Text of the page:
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  1. Opinion

Should St. Pete charge developers a fee to pay for affordable housing? | Editorial

The City Council will discuss the idea Thursday.
If St. Petersburg's proposed linkage fee eventually passes, a new condominium project like ONE St. Petersburg would have to pay a fee to the city for affordable housing totaling $1 per square foot of gross floor area.

The cost of creating affordable housing has fallen more to local governments since state and federal governments refuse to do their share. The St. Petersburg City Council this week will discuss an innovative proposal to help meet that challenge: a linkage fee on new development. As development downtown and elsewhere continues to skyrocket, this would be one way to harness those expensive projects for the greater good.

The linkage fee would impose a fee of $1 per square foot of gross floor area on any building permit for residential, industrial or commercial new structures or an addition that increases the gross floor area of an existing building. For any building used as an office, that fee would be reduced to 10 cents per square foot. The fee would come with some exceptions: It would not apply to affordable housing, accessory dwelling units, single-family residences that are 1,400 square feet or less and an addition to a single-family home or duplex that totals 1,000 square feet or less, to name a few. Developers who do not want to pay the fee could build affordable housing or include affordable units in their property instead. The linkage fee could collect as much as $2 million a year, totaling about $20 million in the next 10 years.

Where would that money go? It could go toward the direct construction of affordable housing units, meaning units appealing to those making up to 120 percent of the area median income, or $56,280 for a single person to $80,280 for a family of four. This could include the city giving a subsidy or loan to developers to create affordable housing and encourage developers to use the 4 percent tax credit incentives that already exist. The money could also fund acquiring land for affordable housing, helping first-time home buyers with an income up to 140 percent of the area’s median or preserving existing affordable housing options.

City Council member Robert Blackmon has another idea: Use money the city already has in its back pocket to fund affordable housing. State law that was changed in 2019 limits the total amount local governments can carry forward from collected building permit fees. The fees may not exceed an average of the department’s operating budget to carry out the permitting process for the previous four years. In St. Petersburg, the city has collected more than $15 million on building permit fees and only needs roughly $6 million to cover the department’s operations. So Blackmon is pushing a change to the law that would allow local governments to use the money for affordable housing. On top of the proposed linkage fee and the possible building permit fee revenue, the city already has roughly $15 million that it will receive over the next 10 years for affordable housing from the Penny for Pinellas sales tax.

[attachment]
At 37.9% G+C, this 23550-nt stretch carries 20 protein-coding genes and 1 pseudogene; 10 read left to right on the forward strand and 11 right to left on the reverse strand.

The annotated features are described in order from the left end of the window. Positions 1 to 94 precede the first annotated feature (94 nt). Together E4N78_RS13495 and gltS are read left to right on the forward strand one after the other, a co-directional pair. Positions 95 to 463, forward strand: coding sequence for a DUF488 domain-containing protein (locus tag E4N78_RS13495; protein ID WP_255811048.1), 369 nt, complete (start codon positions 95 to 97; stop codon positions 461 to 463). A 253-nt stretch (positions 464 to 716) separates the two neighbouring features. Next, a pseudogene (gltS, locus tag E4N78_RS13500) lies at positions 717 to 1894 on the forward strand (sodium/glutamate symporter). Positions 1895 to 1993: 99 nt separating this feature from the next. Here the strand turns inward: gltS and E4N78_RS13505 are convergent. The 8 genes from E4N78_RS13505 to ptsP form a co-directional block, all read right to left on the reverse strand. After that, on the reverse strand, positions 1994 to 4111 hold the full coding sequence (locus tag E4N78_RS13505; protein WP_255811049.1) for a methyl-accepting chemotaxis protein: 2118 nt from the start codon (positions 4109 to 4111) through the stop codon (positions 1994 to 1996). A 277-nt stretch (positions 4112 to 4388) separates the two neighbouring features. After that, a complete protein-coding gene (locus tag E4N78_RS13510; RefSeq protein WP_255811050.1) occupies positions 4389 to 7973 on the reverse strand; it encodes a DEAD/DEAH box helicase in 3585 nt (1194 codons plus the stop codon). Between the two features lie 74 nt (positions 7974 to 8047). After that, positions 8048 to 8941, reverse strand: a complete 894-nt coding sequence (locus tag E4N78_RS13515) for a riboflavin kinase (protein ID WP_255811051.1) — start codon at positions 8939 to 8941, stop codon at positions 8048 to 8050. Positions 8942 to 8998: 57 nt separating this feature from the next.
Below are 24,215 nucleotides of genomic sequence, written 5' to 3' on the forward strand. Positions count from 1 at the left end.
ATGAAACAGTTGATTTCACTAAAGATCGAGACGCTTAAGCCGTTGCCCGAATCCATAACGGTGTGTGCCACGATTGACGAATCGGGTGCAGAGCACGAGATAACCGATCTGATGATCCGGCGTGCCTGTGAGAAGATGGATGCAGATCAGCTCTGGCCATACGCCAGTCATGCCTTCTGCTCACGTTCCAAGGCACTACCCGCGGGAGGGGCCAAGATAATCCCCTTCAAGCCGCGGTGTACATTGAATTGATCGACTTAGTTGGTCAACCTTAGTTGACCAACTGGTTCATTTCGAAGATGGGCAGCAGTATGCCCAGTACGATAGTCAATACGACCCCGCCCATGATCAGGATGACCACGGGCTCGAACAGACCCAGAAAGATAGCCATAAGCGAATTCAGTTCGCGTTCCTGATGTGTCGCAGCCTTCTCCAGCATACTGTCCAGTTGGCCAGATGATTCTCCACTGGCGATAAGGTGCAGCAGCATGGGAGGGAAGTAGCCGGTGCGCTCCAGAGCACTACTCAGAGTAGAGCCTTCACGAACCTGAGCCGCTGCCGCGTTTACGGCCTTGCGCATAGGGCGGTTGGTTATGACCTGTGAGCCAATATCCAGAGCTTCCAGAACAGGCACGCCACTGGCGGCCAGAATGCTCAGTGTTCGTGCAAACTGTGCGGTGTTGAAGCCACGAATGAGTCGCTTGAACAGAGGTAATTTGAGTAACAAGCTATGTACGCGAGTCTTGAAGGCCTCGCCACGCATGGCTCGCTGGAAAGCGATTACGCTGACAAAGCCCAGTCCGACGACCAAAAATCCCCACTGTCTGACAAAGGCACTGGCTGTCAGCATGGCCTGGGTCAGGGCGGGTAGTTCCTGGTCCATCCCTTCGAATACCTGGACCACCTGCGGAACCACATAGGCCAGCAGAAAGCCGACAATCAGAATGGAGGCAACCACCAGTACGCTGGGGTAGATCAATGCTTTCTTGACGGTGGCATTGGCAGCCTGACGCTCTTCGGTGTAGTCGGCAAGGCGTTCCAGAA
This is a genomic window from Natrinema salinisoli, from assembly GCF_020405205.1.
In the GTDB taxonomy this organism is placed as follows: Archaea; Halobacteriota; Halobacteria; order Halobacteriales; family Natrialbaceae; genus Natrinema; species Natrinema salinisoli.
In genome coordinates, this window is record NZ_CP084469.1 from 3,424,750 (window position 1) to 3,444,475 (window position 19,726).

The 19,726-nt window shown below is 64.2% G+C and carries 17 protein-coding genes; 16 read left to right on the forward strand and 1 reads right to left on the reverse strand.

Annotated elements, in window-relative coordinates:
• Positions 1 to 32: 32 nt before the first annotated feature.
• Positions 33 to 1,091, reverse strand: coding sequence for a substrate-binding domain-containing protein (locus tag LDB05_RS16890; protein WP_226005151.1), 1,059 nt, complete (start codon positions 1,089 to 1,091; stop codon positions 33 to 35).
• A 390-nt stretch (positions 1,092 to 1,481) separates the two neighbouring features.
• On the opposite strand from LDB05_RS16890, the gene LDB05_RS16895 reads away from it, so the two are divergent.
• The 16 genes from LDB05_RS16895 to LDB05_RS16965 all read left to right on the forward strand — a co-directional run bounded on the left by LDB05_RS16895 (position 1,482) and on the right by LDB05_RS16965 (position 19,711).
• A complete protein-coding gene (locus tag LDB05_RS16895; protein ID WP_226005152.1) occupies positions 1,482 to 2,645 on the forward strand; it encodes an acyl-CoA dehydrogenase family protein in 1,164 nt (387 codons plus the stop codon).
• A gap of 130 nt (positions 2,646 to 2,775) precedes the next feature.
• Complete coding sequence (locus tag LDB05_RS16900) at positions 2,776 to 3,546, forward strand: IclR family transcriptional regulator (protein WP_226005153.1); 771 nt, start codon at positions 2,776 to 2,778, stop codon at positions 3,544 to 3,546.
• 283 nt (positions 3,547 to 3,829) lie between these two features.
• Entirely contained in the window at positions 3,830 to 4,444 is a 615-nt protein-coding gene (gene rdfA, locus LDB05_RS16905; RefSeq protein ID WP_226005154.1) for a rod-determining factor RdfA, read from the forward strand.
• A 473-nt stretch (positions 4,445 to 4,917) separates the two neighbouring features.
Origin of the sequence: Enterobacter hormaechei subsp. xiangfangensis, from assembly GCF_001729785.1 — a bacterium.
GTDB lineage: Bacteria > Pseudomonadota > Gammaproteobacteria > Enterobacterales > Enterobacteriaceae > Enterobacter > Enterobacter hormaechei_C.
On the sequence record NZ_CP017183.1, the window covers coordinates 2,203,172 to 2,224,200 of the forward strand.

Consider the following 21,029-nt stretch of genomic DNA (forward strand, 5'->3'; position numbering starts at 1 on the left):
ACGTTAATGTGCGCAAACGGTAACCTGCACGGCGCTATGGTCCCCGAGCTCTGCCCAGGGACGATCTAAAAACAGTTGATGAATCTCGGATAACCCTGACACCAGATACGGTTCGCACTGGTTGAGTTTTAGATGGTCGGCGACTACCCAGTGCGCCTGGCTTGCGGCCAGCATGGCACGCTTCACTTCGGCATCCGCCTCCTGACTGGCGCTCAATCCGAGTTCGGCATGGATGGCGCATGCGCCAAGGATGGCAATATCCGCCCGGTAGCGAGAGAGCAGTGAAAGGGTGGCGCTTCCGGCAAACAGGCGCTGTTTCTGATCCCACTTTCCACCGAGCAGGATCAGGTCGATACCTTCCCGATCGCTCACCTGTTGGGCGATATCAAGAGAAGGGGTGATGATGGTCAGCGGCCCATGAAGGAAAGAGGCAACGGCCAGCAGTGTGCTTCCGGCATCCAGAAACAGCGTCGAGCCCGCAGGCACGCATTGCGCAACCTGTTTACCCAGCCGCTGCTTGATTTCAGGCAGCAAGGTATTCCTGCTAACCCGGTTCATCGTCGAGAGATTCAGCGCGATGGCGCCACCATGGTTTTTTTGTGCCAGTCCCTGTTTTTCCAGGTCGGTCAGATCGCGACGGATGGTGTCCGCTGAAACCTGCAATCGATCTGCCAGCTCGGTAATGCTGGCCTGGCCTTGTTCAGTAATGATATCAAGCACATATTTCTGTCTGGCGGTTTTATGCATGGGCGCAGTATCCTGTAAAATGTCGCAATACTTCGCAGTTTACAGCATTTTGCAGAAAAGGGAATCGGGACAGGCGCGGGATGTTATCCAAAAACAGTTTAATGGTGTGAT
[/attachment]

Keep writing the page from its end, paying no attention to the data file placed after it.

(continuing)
City Council members will discuss the proposed linkage fee Thursday. From there, city staff hope to go back to the council with a firmer version of the ordinance in May or June. The linkage fee would be a step in the right direction. If developers don’t want to build affordable housing, they should contribute money toward that effort. It’s unlikely a reasonable fee would curtail development. This is a fee that will cost someone building a 2,000 square foot home $2,000. It would be a reasonable fee for one, but it could mean a lot more for many who struggle to find affordable housing in St. Petersburg.

Editorials are the institutional voice of the Tampa Bay Times. The members of the Editorial Board are Times Chairman and CEO Paul Tash, Editor of Editorials Tim Nickens, and editorial writers Elizabeth Djinis, John Hill and Jim Verhulst. Follow @TBTimes_Opinion on Twitter for more opinion news.